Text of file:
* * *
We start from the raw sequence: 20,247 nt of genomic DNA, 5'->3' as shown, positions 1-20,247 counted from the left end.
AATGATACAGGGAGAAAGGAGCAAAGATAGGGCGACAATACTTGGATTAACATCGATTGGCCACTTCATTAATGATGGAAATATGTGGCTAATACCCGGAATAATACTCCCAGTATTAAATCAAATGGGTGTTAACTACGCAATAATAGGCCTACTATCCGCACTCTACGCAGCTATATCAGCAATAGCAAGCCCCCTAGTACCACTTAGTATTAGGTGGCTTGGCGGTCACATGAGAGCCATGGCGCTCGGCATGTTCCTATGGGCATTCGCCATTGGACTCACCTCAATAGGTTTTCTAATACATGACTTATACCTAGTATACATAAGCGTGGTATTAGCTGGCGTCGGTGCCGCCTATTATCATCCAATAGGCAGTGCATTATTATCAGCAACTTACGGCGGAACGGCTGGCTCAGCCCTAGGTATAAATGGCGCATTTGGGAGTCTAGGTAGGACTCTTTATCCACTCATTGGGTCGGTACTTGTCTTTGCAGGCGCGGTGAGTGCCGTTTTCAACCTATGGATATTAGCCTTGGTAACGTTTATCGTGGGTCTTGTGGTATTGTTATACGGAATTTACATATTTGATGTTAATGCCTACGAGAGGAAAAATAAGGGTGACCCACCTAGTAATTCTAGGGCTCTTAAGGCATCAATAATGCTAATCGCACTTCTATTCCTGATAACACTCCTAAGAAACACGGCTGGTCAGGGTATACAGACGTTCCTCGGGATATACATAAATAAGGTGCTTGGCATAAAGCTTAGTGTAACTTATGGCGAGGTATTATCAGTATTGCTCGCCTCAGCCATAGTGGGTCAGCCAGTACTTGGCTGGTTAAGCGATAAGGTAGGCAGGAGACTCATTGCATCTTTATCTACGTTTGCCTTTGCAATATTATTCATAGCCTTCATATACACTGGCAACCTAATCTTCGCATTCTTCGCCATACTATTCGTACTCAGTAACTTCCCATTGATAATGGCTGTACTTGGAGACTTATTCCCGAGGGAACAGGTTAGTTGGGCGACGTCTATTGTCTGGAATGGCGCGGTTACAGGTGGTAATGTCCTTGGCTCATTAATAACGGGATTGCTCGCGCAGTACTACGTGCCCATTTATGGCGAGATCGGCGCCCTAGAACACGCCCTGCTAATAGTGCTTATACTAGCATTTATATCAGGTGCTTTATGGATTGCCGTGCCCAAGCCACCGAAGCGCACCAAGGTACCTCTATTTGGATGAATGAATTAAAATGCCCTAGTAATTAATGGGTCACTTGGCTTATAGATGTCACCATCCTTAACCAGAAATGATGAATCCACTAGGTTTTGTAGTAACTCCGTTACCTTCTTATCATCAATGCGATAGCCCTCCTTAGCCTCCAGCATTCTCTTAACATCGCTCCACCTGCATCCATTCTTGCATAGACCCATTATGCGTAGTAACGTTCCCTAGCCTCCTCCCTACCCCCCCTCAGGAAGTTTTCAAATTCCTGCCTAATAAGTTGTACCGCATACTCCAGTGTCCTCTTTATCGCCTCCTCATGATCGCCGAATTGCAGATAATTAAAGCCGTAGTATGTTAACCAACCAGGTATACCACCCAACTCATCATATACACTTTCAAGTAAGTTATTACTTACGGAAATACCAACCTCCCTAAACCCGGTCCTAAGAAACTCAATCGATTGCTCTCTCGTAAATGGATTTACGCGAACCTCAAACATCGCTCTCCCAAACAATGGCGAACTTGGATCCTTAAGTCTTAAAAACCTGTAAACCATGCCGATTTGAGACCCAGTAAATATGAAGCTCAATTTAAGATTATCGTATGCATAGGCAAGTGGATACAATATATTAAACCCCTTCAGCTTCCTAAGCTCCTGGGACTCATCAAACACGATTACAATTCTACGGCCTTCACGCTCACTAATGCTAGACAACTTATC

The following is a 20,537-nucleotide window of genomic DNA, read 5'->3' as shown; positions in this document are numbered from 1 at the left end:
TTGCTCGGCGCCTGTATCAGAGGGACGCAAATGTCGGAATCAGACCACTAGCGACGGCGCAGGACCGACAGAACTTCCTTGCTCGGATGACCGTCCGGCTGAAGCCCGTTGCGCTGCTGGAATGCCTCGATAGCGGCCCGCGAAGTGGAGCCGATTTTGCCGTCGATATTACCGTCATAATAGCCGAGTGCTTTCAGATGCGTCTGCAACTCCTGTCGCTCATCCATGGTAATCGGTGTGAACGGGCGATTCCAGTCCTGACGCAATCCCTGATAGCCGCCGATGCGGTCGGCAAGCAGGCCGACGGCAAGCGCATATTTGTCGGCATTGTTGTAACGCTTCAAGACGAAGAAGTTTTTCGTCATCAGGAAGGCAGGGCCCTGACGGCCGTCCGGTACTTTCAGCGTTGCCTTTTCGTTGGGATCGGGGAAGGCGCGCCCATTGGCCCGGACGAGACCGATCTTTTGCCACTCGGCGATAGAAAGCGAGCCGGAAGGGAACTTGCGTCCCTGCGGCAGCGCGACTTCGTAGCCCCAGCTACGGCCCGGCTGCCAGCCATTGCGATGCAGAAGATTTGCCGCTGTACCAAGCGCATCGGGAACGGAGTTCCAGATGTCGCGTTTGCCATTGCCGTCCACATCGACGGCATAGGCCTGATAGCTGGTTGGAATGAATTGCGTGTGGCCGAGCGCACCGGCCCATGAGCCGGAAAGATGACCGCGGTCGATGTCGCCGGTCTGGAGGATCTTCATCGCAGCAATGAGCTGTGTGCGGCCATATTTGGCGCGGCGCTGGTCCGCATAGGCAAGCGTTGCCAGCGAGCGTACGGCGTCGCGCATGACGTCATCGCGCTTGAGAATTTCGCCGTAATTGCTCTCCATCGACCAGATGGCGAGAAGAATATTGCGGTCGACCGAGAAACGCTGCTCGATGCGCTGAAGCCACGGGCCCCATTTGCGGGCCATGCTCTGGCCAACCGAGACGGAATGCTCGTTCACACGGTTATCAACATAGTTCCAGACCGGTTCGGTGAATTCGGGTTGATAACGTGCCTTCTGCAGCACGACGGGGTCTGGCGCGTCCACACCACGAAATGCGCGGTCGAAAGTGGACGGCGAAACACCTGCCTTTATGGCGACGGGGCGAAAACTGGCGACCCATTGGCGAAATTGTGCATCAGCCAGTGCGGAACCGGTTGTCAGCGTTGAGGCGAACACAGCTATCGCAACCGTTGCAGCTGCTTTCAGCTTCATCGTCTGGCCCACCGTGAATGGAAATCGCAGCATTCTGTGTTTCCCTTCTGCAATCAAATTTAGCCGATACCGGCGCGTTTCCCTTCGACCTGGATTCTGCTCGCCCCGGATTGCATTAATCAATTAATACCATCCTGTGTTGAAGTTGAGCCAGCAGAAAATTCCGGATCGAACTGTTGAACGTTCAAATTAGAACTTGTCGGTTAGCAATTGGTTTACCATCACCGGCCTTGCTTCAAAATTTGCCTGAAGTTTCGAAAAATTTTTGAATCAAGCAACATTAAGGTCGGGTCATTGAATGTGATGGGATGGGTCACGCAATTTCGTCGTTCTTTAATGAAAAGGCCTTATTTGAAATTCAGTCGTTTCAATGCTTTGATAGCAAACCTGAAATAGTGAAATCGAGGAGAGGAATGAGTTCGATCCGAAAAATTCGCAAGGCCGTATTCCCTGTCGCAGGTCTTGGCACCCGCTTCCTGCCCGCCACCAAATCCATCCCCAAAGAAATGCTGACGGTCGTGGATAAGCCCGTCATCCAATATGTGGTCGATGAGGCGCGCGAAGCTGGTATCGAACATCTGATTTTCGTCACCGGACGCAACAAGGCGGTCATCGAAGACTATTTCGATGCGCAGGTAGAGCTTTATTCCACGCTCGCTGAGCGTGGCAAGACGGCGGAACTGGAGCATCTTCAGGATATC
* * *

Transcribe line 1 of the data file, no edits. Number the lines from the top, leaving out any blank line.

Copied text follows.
We start from the raw sequence: 20,247 nt of genomic DNA, 5'->3' as shown, positions 1-20,247 counted from the left end.